CANYON CREEK, Mont. – Authorities in western Montana roused people from their beds early Friday to flee an approaching wildfire, as thunderstorms sparked dozens more in blazes across the West in Idaho and Nevada.
Cooler temperatures and calmer winds helped firefighters control wildfires that flared up a day earlier across eastern Washington.
Montana authorities began knocking on doors at 3 a.m. Friday, warning residents that a fire in the Bitterroot National Forest was threatening their homes.
The Downing Mountain fire was reported Thursday evening and grew to 415 acres by Friday afternoon, said forest spokesman Tod McKay. But the blaze was moving west, away from houses and away from the town of Hamilton, which is just three miles away, he said.
About 70 homes in the Blodgett and Canyon Creek areas were evacuated and fire officials said residents of another 100 homes were warned they may have to leave.
"This is not an easy process for residents to be told at 3 a.m. that they must leave their homes which are currently threatened. Thankfully everyone has been very understanding and cooperative," said Ravalli County Sheriff Chris Hoffman.
A shelter for displaced families was set up at the county fairgrounds, which also has taken in horses from the fire zone, McKay said.
Meanwhile, overnight showers slowed the Davis Gulch wildfire on Helena National Forest near Stemple Pass enough to allow homeowners to return to their properties on Friday
But the people who left their homes Thursday were told to be ready to leave again at a moment's notice, Lewis and Clark County Sheriff Leo Dutton told a crowd of more than 100 gathered at the Canyon Creek School.
The fire has burned approximately 2,000 acres near the Continental Divide about 40 miles northwest of Helena, but no structures have been damaged, Dutton said. The area that was evacuated has about 10 homes with year-round residents and another 50 vacation cabins.
The Davis Gulch fire remains the No. 1 priority in Montana and No. 5 in the nation, Dutton said.
The wildfire began when the U.S. Forest Service lost control of a prescribed burn of 100 acres on Wednesday and it spread quickly.
Residents at a public meeting Thursday night angrily demanded to know why the Forest Service would order a prescribed burn under such conditions, eliciting an apology from the district ranger.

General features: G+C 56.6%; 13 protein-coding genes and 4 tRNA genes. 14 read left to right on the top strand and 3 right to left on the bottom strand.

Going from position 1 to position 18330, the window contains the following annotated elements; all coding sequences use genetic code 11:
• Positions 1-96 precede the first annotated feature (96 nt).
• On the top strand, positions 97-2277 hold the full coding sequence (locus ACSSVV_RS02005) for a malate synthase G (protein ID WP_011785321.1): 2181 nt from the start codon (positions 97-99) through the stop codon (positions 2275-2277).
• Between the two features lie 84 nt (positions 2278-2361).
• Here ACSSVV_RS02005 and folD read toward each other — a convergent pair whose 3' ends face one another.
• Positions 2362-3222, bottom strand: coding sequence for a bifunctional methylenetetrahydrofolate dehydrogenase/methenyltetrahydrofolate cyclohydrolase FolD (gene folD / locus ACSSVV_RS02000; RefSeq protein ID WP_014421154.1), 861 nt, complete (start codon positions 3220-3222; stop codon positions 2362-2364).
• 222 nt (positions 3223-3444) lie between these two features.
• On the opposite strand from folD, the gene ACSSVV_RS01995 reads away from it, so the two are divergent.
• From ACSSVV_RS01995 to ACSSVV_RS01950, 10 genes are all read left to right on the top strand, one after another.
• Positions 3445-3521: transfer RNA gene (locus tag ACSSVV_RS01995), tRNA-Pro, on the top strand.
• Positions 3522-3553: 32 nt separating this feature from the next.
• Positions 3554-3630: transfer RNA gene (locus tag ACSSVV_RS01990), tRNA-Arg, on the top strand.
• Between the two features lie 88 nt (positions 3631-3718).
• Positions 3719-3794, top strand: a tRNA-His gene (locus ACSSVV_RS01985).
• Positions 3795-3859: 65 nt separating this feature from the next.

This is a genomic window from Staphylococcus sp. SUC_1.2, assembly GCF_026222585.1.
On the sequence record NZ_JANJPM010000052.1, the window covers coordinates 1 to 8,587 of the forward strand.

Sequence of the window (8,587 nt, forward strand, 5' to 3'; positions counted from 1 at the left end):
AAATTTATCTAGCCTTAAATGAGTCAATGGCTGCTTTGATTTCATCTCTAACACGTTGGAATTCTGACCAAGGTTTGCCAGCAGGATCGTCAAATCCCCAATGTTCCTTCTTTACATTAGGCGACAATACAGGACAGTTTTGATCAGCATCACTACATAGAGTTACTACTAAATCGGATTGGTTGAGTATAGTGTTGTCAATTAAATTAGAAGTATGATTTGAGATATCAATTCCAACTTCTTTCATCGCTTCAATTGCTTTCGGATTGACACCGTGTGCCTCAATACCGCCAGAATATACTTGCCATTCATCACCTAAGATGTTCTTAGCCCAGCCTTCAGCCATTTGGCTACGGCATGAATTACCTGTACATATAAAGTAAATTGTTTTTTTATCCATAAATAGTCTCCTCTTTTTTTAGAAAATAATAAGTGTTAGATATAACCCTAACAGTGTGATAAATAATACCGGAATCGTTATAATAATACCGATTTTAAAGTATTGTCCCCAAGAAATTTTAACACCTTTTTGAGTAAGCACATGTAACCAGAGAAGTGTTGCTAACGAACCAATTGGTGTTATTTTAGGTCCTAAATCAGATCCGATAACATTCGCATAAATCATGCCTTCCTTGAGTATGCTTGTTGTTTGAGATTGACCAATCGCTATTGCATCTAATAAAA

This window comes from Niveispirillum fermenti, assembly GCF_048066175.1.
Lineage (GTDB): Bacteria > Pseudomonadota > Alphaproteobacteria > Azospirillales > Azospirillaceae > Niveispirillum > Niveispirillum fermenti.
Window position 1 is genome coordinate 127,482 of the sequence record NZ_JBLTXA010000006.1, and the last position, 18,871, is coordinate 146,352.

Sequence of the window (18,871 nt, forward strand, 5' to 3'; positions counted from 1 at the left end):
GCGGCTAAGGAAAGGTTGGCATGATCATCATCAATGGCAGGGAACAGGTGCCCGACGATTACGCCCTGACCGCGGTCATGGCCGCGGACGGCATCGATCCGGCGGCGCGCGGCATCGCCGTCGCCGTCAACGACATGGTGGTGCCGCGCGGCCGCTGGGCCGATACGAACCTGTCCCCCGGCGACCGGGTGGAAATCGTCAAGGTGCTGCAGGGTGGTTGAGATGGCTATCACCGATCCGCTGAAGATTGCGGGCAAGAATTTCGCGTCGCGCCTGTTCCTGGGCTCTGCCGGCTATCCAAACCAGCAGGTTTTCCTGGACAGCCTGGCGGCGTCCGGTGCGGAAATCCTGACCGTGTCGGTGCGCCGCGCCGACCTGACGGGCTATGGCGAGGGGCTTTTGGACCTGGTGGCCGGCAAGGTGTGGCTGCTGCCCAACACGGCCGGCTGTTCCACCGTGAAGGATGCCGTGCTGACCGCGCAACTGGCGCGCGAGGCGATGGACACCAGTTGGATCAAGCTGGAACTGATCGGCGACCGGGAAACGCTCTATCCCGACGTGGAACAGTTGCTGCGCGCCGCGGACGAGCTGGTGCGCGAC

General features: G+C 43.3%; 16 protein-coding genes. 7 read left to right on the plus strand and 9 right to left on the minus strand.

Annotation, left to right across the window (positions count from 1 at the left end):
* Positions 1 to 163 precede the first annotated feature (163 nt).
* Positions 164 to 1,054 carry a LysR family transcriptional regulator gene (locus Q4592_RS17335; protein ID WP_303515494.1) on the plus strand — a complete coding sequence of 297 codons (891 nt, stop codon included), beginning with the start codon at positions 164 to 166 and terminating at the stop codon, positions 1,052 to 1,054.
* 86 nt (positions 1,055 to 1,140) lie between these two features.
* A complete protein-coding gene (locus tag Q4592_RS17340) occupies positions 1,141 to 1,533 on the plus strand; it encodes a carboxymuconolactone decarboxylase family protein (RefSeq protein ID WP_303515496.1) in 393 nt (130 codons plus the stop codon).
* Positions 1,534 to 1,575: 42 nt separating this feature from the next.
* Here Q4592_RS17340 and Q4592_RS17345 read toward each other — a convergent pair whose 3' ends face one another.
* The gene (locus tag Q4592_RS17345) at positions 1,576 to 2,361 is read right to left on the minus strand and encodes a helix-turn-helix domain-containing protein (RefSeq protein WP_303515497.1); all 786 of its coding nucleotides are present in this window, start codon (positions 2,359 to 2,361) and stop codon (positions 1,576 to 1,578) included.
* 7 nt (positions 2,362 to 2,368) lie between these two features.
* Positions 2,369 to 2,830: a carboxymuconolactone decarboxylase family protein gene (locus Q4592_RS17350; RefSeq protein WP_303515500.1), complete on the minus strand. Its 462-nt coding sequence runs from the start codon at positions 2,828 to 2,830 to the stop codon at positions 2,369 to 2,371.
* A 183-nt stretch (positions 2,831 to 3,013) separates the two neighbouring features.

Forest Service officials said they will conduct an internal review to investigate the fire, though they said the prescribed burn began within the specific parameters of the Forest Service's burn plan.
In Idaho, thunderstorms sparked dozens of new wildfires on state and federal lands, adding to several significant blazes that have forced evacuations and threatened homes.
The 60 lightning-caused blazes that erupted Thursday afternoon in southern Idaho and the Boise, Idaho, area come after an estimated 250 to 300 residents were evacuated from the Tamarack Resort area Thursday. The Hurd Fire there more than doubled in size to nearly 1,300 acres, or two square miles, Friday, said U.S. Forest Service spokeswoman Laura Pramuk.
The Long Butte Fire that has burned nearly 480 square miles in the southern Idaho desert was 70 percent contained.
In northeastern Washington, a fire near the town of Arden, Wash., grew to about 1,000 acres, the state fire marshal's office said Friday. About 145 homes were threatened by the fire, including 65 in which the residents were ordered to evacuate.
The fire burned two homes and seven outbuildings Thursday, said Albert Kassel of the state Department of Natural Resources. It started when a tree fell on a power line.
A wildfire in rugged country near the Columbia River town of Lyle, Wash., grew to 1,200 acres by Friday morning, Kassel said. Residents of 40 homes faced mandatory evacuations, and people in another 50 homes were told to prepare to evacuate, he said. One outbuilding had burned.
The Fish Hatchery fire near Republic, Wash., in Ferry County grew to 650 acres, but about two-thirds had been surrounded by a fire line, Kassel said. Firefighters were wary about high winds predicted in that area, he said. No structures have burned.
Lightning also sparked two small wildfires Thursday in the Mount Charleston recreation area just outside Las Vegas. No structures were threatened and there were no evacuations.